When will China’s carbon-dioxide emissions peak? Lately it’s been a recurring question – and a topic of some controversy – particularly in the run-up to a key UN climate summit in September, which US President Barack Obama and Chinese President Xi Jinping will both attend.
Addressing a gathering of environment ministers in Germany earlier this month, China’s chief climate negotiator Xie Zhenhua suggested that next year the world’s largest carbon emitter could reveal its planned “peaking year”.
Setting a peak does not necessarily mean China will introduce an absolute cap on its emissions – as opposed to its current reduction targets on the carbon intensity of its economy – but hopes for, and speculation about such a policy underlie and overlap with much of the peak-year debate, particularly since He Jiankun, chairman of China’s Advisory Committee on Climate Change, publicly suggested that the country’s next Five Year Plan, from 2016-2020, might see the introduction of such a cap.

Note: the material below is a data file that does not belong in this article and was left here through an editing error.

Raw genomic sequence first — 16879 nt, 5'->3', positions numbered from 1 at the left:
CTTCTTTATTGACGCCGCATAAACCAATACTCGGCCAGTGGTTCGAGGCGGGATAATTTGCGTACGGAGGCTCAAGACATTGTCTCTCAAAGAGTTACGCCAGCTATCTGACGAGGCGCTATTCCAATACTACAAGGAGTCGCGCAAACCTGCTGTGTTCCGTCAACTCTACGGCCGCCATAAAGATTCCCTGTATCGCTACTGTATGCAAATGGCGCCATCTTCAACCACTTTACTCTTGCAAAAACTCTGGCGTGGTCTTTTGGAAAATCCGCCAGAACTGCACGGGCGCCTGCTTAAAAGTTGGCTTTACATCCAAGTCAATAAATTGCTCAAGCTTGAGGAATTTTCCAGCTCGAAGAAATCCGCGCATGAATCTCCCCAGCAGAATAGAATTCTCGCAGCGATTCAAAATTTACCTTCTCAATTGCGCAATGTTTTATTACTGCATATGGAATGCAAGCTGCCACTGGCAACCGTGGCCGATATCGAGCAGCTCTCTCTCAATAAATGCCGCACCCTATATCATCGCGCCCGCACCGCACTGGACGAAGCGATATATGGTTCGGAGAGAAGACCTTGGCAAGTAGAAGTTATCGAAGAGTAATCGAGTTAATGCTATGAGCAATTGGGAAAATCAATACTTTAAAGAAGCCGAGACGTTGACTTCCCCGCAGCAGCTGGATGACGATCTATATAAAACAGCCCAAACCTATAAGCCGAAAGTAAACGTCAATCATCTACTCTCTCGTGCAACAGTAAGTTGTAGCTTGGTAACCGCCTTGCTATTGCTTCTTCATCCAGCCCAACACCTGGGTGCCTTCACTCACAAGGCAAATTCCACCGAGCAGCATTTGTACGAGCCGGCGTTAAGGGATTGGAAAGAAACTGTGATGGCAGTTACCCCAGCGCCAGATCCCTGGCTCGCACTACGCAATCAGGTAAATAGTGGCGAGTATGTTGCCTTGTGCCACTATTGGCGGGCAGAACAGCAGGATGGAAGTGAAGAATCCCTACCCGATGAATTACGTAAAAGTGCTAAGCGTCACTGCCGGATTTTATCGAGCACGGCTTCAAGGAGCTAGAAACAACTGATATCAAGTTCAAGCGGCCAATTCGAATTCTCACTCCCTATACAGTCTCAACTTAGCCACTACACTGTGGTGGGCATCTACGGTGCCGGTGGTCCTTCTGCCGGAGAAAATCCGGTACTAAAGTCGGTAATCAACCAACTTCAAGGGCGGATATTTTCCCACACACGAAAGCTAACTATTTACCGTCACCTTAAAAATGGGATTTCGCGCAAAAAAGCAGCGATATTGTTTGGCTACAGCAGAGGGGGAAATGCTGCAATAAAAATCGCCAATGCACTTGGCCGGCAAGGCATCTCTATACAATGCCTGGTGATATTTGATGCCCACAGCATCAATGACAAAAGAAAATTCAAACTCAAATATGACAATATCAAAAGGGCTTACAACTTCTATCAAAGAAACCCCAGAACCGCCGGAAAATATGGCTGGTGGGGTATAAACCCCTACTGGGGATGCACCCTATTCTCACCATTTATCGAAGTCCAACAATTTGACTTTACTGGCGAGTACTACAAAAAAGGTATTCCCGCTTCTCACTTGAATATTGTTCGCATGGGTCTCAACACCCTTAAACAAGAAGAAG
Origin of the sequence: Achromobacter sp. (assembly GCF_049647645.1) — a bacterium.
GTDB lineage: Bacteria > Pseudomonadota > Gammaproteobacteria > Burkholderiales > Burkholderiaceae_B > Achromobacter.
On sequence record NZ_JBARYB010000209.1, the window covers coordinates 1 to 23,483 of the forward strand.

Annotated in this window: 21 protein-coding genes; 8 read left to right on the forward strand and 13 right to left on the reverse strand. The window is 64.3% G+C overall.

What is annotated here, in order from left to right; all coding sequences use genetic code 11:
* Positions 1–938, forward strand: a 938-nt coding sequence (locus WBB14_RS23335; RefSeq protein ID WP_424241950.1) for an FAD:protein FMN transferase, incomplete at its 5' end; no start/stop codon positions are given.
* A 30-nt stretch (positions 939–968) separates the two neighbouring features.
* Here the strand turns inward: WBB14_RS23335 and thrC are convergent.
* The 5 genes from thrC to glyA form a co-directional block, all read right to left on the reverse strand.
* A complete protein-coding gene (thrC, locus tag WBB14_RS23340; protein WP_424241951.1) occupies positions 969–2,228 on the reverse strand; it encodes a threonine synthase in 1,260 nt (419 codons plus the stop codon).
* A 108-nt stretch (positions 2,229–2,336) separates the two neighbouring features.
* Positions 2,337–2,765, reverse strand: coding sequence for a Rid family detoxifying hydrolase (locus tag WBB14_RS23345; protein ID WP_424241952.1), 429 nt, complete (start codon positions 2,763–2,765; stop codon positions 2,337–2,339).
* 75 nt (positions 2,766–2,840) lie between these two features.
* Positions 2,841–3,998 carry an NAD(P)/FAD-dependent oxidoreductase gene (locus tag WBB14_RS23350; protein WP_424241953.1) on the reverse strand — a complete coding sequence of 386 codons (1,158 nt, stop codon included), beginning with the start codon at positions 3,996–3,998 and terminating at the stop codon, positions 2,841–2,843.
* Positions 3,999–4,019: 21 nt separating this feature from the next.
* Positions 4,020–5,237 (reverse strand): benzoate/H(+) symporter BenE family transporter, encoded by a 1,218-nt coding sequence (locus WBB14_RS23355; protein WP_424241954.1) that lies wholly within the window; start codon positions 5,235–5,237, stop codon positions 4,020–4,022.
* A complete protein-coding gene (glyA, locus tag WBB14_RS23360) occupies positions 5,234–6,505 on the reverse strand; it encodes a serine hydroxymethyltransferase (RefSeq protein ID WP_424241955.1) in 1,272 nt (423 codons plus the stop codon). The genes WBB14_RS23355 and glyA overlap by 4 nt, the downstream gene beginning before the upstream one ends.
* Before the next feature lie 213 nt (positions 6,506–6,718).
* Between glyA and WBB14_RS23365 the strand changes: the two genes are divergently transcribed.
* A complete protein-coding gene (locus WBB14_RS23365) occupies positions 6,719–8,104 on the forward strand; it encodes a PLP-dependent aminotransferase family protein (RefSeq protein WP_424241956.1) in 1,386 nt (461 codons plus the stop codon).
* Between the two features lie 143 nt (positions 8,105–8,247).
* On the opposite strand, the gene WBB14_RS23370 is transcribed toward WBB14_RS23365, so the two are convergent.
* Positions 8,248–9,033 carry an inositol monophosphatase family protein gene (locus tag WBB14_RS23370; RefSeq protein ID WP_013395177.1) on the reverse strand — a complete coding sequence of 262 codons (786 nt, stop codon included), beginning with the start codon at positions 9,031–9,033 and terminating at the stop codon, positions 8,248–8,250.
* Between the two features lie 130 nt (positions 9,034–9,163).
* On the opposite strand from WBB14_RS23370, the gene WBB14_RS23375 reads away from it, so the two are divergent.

Speaking to chinadialogue, Wang Yi, a member of China’s legislature the National People’s Congress, also said that “absolute quantity caps should be considered” in the 13th Five Year Plan.
Now, writing for Project Syndicate with the prominent British economist Nicholas Stern, He Jiankun, Director of the Energy, Environment, and Economy Research Institute at Tsinghua University, sets out more of his thinking on the Chinese government’s efforts to build an economy that is “more innovative, inclusive, efficient, and sustainable” –plans for which “are being formulated and implemented”.
According to Stern and He, these plans already include China’s huge investments in renewable energy and adjustments aimed at reducing China’s dependence on heavy industry, moving towards “more stable, higher-quality GDP growth”.
The next Five-Year Plan, they write, should include “more stringent restrictions on coal consumption and greenhouse-gas emissions” as well as additional investment in research and development.
So, when will China’s carbon-dioxide emissions peak? According to Stern and He, the country’s climate policies suggest carbon emissions could peak by 2030, with an economy growing at a rate of 4%-5%. These targets, they write, are “ambitious” but “entirely achievable”; perhaps more tantalisingly, they add that with a “sufficiently strong commitment from policymakers and businesses”, China could “reach its clean-energy goals ahead of schedule”.
Such a “deepening commitment to sustainability”, conclude Stern and He, could improve the chances that the UN climate conference in Paris in 2015 will produce a global agreement.